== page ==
Is metatheory, considered as a formal system, that used to prove the First Incompleteness Theorem, consistent?

Peano Arithmetic suffices to prove Godel's Theorem, and Peano Arithmetic is consistent, so yes. If you don't believe Peano Arithmetic is consistent, then the question becomes: What do you believe is consistent? As you can see in the accepted answer to this question, you can prove Godel's Theorem in Primitive Recursive Arithmetic, or even a bit less. If you doubt that PRA is consistent, you'll be forced to doubt so much that any skepticism you might have about Godel's Theorem is probably among the least of your worries.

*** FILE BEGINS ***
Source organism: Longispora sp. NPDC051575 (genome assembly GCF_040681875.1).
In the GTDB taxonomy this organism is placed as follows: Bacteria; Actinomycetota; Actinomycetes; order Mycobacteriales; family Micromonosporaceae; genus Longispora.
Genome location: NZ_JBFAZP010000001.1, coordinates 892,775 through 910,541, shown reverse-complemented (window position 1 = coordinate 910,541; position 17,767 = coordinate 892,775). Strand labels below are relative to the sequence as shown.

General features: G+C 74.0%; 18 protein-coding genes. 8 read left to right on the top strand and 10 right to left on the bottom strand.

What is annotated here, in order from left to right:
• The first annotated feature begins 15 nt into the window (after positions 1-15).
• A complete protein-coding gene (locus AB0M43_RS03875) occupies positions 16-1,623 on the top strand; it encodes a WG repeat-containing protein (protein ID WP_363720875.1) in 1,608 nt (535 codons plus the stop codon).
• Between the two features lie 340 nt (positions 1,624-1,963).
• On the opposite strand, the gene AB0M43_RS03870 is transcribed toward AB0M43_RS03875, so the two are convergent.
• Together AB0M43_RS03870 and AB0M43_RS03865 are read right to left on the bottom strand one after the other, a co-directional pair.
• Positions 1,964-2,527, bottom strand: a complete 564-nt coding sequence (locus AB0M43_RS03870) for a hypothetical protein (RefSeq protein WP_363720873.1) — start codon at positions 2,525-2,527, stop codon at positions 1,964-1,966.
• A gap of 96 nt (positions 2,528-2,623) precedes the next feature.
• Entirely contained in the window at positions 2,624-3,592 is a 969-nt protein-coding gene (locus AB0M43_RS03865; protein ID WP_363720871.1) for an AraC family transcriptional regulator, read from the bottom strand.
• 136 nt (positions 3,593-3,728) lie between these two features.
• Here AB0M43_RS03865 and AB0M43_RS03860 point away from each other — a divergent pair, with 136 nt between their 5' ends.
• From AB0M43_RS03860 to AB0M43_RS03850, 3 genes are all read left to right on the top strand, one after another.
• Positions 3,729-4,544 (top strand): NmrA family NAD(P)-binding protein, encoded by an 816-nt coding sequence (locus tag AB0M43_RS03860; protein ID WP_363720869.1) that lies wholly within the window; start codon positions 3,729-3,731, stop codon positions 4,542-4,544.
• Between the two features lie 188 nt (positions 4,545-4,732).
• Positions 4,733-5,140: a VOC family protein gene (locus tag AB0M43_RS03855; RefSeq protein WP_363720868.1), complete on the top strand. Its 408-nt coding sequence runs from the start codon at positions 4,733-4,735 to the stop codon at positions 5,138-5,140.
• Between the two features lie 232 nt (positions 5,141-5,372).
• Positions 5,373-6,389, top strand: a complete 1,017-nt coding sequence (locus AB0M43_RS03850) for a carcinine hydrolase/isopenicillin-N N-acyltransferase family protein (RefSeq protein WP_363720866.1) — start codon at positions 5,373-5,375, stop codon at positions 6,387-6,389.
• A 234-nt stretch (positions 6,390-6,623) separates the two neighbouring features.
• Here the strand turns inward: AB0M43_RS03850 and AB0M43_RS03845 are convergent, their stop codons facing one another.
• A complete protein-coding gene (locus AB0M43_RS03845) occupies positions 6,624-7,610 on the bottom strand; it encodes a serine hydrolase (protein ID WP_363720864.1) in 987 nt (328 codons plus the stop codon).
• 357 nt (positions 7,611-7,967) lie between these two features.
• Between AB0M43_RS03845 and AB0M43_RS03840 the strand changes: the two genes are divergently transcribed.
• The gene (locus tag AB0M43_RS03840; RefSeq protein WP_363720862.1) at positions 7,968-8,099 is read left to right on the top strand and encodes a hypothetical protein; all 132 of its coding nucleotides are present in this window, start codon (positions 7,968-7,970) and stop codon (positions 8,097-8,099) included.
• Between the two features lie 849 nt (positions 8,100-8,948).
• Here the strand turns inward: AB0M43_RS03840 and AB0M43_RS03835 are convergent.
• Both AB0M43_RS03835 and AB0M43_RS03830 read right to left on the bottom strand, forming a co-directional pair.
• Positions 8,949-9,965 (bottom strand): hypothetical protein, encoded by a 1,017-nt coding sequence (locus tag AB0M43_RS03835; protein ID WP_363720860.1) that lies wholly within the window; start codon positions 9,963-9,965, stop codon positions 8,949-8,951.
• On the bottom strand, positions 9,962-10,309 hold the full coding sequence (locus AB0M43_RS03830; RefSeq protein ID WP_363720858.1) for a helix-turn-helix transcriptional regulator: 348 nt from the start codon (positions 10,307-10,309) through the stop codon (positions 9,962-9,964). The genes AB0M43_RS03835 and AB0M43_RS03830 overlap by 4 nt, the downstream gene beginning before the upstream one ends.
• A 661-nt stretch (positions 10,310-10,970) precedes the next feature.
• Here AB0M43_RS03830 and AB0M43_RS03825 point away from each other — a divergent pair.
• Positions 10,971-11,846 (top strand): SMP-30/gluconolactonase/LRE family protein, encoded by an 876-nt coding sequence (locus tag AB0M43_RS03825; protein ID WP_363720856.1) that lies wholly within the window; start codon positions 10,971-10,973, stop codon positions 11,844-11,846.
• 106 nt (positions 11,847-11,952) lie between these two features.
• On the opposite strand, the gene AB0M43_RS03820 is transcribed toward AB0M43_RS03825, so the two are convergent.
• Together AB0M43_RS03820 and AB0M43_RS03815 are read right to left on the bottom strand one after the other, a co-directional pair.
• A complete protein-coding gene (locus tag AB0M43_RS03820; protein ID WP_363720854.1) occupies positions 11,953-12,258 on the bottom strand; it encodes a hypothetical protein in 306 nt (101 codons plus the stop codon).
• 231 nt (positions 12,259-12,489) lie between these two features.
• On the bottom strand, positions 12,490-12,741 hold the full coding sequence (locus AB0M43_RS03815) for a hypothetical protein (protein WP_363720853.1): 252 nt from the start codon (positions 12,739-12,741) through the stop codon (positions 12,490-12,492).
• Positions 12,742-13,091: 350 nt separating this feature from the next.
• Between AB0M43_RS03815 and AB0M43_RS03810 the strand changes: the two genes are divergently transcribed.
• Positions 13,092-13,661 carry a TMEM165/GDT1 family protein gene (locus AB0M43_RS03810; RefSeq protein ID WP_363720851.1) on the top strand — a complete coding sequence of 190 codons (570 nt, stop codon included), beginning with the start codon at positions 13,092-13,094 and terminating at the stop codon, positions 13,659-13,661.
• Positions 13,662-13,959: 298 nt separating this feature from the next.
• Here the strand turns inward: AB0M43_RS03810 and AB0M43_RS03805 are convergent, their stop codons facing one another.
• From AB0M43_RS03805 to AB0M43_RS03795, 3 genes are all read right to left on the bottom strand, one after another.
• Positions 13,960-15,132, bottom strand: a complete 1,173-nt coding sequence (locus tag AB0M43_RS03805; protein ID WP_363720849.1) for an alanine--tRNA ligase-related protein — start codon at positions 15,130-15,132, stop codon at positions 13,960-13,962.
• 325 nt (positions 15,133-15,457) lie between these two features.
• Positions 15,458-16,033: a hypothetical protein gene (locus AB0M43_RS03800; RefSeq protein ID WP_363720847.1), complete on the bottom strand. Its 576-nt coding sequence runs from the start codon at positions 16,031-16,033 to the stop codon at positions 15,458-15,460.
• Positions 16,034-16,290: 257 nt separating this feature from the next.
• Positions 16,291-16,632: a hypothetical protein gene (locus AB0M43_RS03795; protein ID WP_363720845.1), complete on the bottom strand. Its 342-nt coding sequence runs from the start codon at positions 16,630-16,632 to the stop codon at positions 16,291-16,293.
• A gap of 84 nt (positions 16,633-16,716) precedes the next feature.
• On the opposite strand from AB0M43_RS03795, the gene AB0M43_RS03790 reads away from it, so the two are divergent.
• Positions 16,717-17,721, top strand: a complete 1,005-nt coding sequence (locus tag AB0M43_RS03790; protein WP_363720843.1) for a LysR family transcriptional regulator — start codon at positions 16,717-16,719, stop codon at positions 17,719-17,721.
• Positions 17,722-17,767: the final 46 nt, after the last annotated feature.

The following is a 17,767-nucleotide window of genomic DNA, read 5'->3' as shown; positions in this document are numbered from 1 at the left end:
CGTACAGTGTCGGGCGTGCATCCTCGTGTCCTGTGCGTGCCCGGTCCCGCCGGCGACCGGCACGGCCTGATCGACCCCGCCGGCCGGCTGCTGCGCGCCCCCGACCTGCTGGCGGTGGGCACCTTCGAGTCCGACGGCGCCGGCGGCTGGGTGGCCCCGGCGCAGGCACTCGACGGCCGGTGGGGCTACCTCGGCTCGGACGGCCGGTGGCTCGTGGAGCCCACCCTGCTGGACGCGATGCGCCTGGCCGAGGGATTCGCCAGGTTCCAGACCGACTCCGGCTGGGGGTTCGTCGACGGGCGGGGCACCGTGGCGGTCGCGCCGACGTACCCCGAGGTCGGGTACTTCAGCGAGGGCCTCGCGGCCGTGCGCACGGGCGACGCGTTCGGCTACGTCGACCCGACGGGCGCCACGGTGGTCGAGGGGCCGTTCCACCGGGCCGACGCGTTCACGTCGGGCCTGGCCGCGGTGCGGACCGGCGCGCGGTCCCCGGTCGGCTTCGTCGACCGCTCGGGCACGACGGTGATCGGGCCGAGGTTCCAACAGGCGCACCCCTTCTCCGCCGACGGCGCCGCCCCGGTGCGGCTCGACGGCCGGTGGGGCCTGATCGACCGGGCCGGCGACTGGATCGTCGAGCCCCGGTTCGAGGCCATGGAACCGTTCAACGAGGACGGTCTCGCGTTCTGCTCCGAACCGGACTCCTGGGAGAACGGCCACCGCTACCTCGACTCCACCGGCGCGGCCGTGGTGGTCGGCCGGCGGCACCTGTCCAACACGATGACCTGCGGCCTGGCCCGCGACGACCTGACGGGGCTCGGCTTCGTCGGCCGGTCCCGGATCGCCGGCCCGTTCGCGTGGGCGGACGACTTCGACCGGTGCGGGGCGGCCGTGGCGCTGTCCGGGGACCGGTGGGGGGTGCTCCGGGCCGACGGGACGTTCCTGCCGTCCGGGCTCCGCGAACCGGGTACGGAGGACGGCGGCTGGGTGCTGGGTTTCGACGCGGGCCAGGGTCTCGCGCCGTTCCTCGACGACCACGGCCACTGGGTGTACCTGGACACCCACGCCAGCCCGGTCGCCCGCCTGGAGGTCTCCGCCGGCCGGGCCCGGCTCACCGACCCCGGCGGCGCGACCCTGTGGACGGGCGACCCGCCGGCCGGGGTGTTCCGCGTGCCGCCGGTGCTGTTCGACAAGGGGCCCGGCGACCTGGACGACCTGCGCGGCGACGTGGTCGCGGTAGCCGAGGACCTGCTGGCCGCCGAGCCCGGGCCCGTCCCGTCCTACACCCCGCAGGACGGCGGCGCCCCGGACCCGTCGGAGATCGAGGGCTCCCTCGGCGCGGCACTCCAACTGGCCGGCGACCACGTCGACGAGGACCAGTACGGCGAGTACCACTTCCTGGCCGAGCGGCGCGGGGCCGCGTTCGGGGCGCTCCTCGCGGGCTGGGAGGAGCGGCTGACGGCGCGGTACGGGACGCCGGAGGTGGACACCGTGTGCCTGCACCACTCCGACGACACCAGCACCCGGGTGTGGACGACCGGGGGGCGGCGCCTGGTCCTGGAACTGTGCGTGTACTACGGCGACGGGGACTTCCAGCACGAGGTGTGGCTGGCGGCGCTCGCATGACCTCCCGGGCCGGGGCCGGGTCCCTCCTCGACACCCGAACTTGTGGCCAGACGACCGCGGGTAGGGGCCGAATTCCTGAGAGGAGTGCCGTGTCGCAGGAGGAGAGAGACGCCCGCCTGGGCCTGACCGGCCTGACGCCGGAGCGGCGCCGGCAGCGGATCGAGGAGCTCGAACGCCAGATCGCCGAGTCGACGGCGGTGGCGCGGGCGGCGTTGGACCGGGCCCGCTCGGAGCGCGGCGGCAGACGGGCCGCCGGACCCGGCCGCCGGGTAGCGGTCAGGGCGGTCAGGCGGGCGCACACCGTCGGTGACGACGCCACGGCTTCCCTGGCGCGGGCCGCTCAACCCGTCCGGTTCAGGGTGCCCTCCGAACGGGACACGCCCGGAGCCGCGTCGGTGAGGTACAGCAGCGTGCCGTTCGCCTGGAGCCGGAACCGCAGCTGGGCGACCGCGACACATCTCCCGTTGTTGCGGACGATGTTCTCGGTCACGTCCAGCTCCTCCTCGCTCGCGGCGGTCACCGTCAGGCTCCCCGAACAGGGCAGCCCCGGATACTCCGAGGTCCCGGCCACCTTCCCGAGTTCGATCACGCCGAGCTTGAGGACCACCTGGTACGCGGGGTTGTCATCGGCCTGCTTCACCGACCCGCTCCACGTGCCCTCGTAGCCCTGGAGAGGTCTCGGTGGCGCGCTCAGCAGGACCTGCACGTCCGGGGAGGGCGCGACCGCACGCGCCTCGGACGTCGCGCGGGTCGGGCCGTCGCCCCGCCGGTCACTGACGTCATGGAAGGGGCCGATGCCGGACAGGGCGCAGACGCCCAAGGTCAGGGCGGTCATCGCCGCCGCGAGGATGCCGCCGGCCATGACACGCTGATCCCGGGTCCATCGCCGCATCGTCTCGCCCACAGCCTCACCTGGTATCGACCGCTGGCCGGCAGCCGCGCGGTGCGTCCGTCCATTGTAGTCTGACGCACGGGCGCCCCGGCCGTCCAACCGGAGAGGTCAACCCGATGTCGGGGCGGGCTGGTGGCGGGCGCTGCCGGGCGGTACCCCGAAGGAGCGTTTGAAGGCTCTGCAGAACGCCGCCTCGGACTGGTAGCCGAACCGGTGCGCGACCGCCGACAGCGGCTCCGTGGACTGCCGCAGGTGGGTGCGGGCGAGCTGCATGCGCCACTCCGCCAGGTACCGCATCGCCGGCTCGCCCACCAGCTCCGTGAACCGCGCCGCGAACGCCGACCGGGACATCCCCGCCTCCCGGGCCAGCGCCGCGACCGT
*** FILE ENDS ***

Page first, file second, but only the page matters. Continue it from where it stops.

As already pointed out by Steven Landsburg, there are plenty of such theories if you stick to conventional mathematics. If you are some sort of an ultrafinitist, the incompleteness theorem is provable in weak fragments of bounded arithmetic, such as $PV$ or $S^1_2$. These theories are interpretable in Robinson’s arithmetic $Q$, so as long as you accept that $Q$ is consistent, there is such a theory. Do you believe that for every natural numbers $n,m$, the number $\underbrace{2^{2^{\cdot^{\cdot^{\cdot^{2^m}}}}}}_n$ exists? Then $Q$ is consistent.